fiberglass handle on mallet replacement

Discussion in 'The Workshop' started by aidank, Jul 18, 2018.

  1. aidank

    aidank Well-Known Member

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  2. agrimax

    agrimax Well-Known Member

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    gone likes this.
  3. CORK

    CORK Well-Known Member

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    If you could find a nice sized piece of steel pipe, just weld it to it.
    I’ve done it to hammers etc and it never gives a shock through the handle.
     
  4. AYF

    AYF Well-Known Member

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    Well the old Atlas 2.5 Lb gave up on me today.
    It's quite old as it used to belong to an old uncle. Now he was in no way practical so had sat in his tool box for lord only knows how long. He told me to fetch his tools for myself when he went into a nursing home.

    Screenshot_20181108-163749.png
    It also flew past my head as it gave up!

    So I'd like to make a new handle for it.

    What kind of wood is best?
    I have some wooden 4×4's that came under some girders. Not sure what they are but deffo hardwood and very hard to cut or drill.
    Is hardwood suitable? Or too brittle from having short grain?
     
  5. johndeere6920s

    johndeere6920s Well-Known Member

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    Isn't timber from an apple tree great?
     
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  6. SMID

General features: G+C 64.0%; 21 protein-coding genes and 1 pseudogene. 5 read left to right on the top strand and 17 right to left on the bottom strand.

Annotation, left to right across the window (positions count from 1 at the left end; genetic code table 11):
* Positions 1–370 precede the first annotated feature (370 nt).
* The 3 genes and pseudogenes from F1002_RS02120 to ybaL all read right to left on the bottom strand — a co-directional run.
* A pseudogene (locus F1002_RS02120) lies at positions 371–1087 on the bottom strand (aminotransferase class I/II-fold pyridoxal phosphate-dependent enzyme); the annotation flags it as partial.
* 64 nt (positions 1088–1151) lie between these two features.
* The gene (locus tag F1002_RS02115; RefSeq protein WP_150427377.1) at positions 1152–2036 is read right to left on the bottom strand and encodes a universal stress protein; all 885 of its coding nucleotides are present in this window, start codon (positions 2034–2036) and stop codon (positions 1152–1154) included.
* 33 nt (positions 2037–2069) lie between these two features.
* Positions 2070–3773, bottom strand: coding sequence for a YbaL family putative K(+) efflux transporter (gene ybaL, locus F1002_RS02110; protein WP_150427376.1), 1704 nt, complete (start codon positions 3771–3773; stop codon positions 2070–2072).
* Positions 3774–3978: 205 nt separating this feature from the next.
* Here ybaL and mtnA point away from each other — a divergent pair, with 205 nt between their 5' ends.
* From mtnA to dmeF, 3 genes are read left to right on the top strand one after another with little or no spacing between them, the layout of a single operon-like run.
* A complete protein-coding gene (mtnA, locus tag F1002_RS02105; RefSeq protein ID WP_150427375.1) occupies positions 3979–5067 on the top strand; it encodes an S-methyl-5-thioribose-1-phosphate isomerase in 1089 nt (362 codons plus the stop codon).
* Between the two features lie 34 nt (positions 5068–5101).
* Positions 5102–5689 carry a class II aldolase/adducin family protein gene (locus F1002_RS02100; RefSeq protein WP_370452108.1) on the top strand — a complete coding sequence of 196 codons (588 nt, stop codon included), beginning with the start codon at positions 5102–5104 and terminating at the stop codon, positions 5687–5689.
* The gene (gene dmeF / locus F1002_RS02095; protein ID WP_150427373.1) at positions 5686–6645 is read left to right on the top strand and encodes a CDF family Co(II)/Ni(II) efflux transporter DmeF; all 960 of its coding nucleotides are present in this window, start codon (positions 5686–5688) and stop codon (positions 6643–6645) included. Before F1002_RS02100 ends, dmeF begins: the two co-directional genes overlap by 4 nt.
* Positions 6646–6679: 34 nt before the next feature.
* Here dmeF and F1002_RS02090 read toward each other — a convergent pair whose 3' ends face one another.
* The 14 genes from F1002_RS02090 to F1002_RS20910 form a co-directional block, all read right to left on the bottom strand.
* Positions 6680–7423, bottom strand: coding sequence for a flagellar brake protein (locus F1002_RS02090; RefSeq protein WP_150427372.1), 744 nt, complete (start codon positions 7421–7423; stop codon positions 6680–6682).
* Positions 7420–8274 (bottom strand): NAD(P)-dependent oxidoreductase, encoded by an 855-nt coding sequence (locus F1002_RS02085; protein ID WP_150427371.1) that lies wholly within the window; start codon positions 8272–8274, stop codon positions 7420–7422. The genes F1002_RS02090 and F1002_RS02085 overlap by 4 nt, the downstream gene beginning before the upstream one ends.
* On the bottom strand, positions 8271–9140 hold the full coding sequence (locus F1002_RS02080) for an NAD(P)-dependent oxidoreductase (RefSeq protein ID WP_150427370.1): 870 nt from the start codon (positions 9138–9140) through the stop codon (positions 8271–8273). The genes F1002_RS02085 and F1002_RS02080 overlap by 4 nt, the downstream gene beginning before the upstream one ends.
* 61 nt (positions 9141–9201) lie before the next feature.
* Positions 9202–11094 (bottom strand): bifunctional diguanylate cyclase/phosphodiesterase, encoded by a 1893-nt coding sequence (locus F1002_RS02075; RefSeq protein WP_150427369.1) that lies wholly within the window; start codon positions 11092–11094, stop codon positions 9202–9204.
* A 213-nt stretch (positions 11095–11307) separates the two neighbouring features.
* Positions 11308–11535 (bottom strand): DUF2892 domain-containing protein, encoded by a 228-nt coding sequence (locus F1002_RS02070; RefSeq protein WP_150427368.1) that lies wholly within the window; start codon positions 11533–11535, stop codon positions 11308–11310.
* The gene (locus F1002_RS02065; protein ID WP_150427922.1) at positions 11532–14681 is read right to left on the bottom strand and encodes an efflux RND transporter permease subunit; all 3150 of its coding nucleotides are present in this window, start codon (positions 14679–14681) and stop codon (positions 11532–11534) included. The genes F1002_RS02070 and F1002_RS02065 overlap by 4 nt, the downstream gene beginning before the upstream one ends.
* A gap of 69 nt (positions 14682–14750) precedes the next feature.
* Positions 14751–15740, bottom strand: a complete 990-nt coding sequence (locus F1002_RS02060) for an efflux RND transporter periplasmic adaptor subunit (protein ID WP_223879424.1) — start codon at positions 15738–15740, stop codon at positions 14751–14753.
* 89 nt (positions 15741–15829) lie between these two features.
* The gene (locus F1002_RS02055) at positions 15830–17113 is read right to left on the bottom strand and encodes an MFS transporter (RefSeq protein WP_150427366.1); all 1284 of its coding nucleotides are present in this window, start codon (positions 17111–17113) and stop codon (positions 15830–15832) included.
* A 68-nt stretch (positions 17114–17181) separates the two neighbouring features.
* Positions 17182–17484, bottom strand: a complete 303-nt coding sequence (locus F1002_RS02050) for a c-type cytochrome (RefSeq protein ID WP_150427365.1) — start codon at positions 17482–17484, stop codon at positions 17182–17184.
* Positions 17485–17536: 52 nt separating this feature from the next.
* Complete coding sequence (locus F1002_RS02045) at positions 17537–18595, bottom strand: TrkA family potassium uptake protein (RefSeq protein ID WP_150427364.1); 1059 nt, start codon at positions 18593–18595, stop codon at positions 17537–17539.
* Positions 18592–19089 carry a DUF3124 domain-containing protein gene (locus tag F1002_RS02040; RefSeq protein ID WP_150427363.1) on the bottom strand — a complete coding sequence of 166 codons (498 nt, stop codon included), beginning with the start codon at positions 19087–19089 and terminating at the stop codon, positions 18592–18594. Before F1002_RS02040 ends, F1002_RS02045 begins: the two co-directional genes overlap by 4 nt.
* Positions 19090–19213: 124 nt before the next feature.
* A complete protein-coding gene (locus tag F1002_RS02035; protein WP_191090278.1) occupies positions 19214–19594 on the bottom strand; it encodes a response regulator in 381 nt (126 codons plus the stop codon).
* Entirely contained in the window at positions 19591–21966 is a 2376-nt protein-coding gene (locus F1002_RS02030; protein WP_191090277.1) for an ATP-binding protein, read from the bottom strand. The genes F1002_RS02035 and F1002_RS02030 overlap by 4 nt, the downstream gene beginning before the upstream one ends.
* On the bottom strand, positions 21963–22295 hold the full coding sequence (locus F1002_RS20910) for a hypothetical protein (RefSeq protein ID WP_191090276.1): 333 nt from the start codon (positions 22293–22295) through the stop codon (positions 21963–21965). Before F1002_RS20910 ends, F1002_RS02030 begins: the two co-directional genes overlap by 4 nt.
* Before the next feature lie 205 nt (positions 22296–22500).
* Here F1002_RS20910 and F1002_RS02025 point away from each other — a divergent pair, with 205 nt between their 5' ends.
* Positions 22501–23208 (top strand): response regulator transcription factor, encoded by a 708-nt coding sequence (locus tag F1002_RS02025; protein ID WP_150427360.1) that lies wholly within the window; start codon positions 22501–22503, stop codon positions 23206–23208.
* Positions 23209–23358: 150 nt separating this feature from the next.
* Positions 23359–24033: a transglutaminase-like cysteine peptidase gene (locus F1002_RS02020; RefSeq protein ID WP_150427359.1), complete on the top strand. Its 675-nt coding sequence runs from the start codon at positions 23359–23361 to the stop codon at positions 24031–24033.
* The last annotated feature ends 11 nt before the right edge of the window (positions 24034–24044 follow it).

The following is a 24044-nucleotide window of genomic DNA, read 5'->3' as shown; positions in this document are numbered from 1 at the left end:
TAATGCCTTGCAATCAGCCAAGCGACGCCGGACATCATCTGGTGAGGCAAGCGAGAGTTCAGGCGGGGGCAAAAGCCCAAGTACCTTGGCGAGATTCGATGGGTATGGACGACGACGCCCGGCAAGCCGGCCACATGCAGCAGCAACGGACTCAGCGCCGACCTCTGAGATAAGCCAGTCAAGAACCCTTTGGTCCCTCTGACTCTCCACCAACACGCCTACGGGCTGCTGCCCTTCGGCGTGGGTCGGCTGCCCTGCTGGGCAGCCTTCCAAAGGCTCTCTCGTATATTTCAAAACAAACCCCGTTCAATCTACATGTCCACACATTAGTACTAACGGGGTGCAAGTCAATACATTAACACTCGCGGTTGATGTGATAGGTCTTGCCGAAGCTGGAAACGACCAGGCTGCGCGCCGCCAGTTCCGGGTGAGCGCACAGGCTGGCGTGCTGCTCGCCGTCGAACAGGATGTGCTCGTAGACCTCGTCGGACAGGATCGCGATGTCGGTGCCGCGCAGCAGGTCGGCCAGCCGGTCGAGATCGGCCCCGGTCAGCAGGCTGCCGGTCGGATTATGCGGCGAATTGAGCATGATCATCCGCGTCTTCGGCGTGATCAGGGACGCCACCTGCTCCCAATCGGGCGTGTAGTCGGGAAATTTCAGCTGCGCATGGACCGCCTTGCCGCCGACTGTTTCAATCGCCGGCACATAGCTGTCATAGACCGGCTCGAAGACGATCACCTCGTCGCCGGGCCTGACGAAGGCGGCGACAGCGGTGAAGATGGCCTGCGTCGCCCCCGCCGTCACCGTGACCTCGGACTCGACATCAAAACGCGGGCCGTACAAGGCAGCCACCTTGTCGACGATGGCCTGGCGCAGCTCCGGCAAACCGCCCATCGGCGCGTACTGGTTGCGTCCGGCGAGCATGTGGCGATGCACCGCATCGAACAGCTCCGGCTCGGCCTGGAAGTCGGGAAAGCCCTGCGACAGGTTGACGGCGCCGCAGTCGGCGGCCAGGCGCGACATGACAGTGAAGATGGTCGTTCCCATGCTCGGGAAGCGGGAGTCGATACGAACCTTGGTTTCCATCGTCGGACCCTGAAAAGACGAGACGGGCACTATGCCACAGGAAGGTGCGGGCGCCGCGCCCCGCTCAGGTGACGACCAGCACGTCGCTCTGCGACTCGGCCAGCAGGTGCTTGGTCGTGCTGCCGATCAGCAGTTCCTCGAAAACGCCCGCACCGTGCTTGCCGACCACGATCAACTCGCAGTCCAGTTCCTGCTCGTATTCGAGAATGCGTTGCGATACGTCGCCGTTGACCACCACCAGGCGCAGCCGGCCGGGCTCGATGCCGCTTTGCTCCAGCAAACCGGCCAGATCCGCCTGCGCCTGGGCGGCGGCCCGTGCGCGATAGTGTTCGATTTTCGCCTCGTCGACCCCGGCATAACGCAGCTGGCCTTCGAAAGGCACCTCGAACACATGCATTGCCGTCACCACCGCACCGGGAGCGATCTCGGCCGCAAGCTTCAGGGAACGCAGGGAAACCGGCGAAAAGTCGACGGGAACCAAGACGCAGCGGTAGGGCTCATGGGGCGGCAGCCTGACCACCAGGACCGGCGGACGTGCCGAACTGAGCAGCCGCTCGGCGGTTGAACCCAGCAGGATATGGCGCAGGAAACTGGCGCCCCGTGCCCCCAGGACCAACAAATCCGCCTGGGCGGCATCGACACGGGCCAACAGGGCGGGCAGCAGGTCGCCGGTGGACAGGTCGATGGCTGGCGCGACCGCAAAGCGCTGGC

SMID Well-Known Member

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    Quite sure they used talk about hickory for hammer shafts where youd get a hickory tree thats an other question though
     
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  7. Agri Power

    Agri Power Well-Known Member

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  8. AYF

    AYF Well-Known Member

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    Had a bit of a google and it seems that most woods are fine.
    @johndeere6920s seems that fruit trees are good in general. Have a Cherry tree that fell last year so might hunt out a chunk of that!

    American sites seem to rave about Ash. But can't help but feel it probably aint the same Ash as we have. Of which I have a serious amount to chose from!
     
  9. Agri Power

    Agri Power Well-Known Member

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    White or blackthorn maybe..
     
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  10. CORK

    CORK Well-Known Member

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    Hickory is certainly popular for such handles.

    If it were me, I would weld a nice correctly sized pipe to it. Not solid bar. Pipe doesn’t seem to pass on any impact to your hand.
     
  11. AYF

    AYF Well-Known Member

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    Naah. Want to try and keep it looking good.
    It's a good age and a nice size.
     
  12. Big Vern

    Big Vern Well-Known Member

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    As clint says in the film, "you can't beat a nice piece of hickory,,," after he'd giving some rouges a good licking,,